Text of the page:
Just watched your very helpful video. The gourmia link above goes to the “ivation” brand, which looks soo similar to your gourmia one in the video. Is it the same thing? I would like to spend about $100 and I think it’s the best option, I just don’t see it on amazon..
My gourmia isn’t available now, so I linked to the closest one with good reviews!
My convection oven allows for dehydration. I’m assuming this would work just as well?
Best way to find out is to try it!
Hello! I just bought a cosori through amazon then within the hour I ran across your site! I’m loving the cosori. Just wanted to comment on the “non-ridge” sides of the shelves. I just turn the shelves over so there is a rim. Works great! Thank you for taking the time for this informative video and write up. 🙂
NITA!!! THANK YOU. Why didn’t I think of that?? I’m going to drop your comment into the blog post now, THANK YOU!!
Hope that helps! I am absolutely loving my Corsori 10 shelf. Thanks for helping me learn the ins and outs to use it for cookies.
Where did you find a 10 shelf Cosori? The only one I’ve found has six shelves.
Hi! Thanks so much for this info! Question, from your experience, do the cookies lose their shine after freezing the cookies? I usually bake & decorate cookies in advance and freeze them.
I’ve never really paid too close attention TBH so it didn’t make a huge difference for me and my clients definitely don’t notice things like that (it’s been 1.6 years since my last pop up) — but it sounds like it can lose their shine (moisture permeating throughout the package).
Hope that helps! I am absolutely loving my Corsori 10 shelf. Thanks for helping me learn the ins and outs to use it for cookies.
When you say if you live in a humid climate which i do, murtle Beach, you can leave them in the dehydrator for up to 8 hours. I understand that I will have to do trial and error of my own, but it only takes 8 hours for the icing to fully dry and you said this isn’t a drying replacement. After leaving them in there for 8 hours would I still need to leave them out uncovered for an additional 8 hours? And if my dehydrator goes below 95 degrees, should I put it at the lowest setting posible?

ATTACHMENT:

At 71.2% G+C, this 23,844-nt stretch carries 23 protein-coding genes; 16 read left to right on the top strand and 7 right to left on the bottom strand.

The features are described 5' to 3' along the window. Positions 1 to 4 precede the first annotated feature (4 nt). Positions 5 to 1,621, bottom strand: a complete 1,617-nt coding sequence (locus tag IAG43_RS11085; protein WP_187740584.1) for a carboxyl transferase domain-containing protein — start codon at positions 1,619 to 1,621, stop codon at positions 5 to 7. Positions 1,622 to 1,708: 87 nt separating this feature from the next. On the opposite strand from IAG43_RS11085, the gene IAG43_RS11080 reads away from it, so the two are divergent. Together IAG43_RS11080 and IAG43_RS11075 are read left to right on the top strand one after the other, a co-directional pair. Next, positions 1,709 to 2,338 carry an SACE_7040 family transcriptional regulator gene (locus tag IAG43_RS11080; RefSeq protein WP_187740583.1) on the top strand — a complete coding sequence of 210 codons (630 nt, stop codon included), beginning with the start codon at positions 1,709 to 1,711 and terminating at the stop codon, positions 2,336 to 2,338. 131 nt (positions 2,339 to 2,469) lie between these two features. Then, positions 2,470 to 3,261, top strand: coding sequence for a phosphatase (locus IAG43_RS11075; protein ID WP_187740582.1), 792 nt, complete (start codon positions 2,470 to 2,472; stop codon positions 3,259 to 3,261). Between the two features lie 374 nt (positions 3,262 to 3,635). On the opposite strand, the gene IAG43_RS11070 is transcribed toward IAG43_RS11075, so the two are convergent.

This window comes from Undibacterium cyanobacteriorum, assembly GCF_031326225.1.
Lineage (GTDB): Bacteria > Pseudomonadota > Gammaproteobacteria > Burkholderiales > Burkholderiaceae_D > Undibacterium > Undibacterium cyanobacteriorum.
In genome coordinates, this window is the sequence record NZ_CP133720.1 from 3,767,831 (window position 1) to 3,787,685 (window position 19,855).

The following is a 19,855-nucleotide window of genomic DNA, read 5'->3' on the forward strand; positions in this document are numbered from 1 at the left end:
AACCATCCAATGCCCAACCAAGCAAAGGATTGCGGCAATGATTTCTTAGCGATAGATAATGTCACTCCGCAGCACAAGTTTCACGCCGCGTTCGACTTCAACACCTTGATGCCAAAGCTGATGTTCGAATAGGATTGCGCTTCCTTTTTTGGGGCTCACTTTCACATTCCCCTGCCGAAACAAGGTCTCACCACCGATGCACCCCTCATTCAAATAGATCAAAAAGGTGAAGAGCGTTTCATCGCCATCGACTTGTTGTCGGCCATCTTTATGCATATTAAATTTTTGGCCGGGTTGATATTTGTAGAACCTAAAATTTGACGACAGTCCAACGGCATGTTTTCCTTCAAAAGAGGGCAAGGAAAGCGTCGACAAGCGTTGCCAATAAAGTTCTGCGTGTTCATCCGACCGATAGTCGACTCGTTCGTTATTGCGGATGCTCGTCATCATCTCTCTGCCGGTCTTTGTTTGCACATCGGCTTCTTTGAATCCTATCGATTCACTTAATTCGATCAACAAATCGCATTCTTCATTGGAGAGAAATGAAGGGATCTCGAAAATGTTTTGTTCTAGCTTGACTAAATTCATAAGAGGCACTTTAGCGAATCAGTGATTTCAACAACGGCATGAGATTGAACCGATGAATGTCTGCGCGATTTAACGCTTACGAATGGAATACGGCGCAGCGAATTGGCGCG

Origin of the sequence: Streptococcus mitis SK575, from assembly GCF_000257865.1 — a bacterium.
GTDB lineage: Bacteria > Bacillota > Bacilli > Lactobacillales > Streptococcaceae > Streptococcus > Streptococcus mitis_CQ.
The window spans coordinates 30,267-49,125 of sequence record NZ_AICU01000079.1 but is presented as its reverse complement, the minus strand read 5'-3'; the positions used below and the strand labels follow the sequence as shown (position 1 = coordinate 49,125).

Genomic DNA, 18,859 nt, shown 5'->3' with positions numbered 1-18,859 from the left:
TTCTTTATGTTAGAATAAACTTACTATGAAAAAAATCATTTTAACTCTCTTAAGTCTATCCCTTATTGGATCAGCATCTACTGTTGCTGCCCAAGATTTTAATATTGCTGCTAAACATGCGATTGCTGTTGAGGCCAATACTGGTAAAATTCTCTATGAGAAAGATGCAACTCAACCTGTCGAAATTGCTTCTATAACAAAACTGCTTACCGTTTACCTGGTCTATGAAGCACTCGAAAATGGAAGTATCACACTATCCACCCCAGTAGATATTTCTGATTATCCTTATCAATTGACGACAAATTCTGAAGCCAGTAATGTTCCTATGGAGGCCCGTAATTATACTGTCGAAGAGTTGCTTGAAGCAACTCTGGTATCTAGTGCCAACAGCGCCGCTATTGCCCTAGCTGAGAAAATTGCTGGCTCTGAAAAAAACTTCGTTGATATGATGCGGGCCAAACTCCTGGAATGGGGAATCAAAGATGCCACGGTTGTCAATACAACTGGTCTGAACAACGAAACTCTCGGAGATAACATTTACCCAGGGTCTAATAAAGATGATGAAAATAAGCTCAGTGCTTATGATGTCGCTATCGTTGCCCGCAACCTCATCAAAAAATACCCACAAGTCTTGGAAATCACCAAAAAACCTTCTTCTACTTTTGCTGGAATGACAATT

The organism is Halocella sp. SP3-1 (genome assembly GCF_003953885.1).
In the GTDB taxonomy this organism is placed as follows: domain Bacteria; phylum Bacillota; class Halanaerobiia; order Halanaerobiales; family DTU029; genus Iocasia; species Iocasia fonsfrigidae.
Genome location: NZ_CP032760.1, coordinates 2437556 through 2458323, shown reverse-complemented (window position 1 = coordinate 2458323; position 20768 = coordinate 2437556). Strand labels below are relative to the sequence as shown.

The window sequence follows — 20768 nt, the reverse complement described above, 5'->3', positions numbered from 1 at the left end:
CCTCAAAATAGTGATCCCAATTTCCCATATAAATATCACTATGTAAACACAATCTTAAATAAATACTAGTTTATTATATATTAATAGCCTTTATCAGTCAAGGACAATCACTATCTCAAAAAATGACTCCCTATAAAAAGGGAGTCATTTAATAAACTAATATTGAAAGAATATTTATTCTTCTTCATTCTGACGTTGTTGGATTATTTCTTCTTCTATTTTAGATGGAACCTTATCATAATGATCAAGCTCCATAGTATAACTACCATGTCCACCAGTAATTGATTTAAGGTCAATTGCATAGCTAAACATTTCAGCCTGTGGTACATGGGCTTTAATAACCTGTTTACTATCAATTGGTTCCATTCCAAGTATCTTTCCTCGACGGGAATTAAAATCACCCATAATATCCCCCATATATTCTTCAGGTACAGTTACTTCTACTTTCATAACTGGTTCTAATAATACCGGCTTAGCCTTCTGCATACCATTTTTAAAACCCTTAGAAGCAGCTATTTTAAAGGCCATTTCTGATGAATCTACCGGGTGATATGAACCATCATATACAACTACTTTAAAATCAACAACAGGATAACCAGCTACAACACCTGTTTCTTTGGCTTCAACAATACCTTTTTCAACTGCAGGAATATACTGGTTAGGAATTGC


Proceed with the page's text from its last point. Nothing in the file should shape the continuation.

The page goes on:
Makena, you’re going to have to play with this to be sure, but I always let my cookies air dry for a few hours (up to 12) after it has been in the dehydrator. I think it’s fine to use it at a temp lower than 95
Thanks for the GREAT post!! So, if you still leave your cookies out to air dry…is the main benefit of the dehyrator to speed up drying between layers and to help add shine to the cookies? I’m just starting out so trying to make sure this is a necessary investment at this point. :). Or if I should start with a basic fan method to begin with. THANKS!
Yes 🙂 Start with a fan if you don’t want to invest and then if that works for you, great, maybe you don’t even need a dehydrator!
Thank you for the great info!
If I’m making transfers on a wax paper lined piece of cardboard will the cardboard block the air flow? Also will the wax paper melt?
Hi Christy, I mention to avoid using wax paper (use parchment instead or cello bags). Wax can melt onto your transfer. Having cardboard on the bottom is fine, just make sure to not cover up the top of the icing to allow for air flow.
Hello, Thank you for all the great information. I’m currently using a round dehydrator with the the fan on top. I think it’s drying out my cookies even if I don’t leave them in for just a few minutes. Do you think the top fan is drying them out.
Thank you again for your help,
Hi Karen, without context, I can’t say definitively. If it’s only happening to the top layer, it’s possible.
your video is very helpful:) I live in Switzerland and I can get a Wartmann dehydrator do you anything of this brand? Would it be also good as the cosori?
Thanks for your feedback,
Hi, I don’t have any experience with that. I only have very limited brand specific experience and provide general guideline. You should read some review and see what the general feedback is like. If it works well for normal stuff, it should be more than adequate for cookie decorating.
Great video. I have a couple questions about the Cosori dehydrator I just purchased. If I put four (4) trays of cookies in it, how long do I set the timer? Is it 15 minutes a tray (60 minutes) and 95 degrees? Also do you have a suggestion or recipe that my frosting will not get so hard? I am using Royal Icing recipe made with egg whites . Also any suggestions on how to make the icing so that i can just “dip” the cookies, I am not good at outlining them.